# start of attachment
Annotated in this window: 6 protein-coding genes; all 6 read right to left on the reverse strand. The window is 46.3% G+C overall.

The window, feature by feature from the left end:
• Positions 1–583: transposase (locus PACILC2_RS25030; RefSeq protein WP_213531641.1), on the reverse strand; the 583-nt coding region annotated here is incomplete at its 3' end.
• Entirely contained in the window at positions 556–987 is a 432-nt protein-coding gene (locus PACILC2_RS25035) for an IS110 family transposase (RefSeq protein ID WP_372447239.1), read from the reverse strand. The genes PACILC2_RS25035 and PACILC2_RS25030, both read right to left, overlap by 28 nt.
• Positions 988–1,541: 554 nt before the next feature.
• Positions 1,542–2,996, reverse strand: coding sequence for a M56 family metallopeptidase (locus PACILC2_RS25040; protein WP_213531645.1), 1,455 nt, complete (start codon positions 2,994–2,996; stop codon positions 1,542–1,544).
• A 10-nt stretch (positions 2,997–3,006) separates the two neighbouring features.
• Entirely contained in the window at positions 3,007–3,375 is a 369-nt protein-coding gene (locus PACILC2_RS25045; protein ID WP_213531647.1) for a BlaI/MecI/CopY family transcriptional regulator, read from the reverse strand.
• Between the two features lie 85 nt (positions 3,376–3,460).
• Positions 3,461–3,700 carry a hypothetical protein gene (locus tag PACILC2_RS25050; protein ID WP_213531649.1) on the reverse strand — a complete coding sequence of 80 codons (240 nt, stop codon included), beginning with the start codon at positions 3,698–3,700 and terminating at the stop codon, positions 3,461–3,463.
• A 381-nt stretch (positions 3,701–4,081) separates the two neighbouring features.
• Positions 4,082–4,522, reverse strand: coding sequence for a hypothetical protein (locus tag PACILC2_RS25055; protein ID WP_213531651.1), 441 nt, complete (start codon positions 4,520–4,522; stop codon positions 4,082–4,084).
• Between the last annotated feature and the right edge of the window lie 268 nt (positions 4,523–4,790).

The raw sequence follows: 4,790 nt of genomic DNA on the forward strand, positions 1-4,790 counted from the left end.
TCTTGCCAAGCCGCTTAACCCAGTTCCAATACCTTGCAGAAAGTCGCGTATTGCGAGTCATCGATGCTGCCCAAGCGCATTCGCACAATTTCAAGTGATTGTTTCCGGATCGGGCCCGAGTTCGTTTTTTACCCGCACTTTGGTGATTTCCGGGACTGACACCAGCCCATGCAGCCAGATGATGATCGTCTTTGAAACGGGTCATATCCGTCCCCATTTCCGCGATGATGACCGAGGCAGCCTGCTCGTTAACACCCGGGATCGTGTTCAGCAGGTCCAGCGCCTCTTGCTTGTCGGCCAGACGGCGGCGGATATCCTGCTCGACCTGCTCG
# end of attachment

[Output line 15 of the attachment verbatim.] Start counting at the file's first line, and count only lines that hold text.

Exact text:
TCTTGCCAAGCCGCTTAACCCAGTTCCAATACCTTGCAGAAAGTCGCGTATTGCGAGTCATCGATGCTGCCCAAGCGCATTCGCACAATTTCAAGTGATTGTTTCCGGATCGGGCCCGAGTTCGTTTTTTACCCGCACTTTGGTGATTTCCGGGACTGACACCAGCCCATGCAGCCAGATGATGATCGTCTTTGAAACGGGTCATATCCGTCCCCATTTCCGCGATGATGACCGAGGCAGCCTGCTCGTTAACACCCGGGATCGTGTTCAGCAGGTCCAGCGCCTCTTGCTTGTCGGCCAGACGGCGGCGGATATCCTGCTCGACCTGCTCG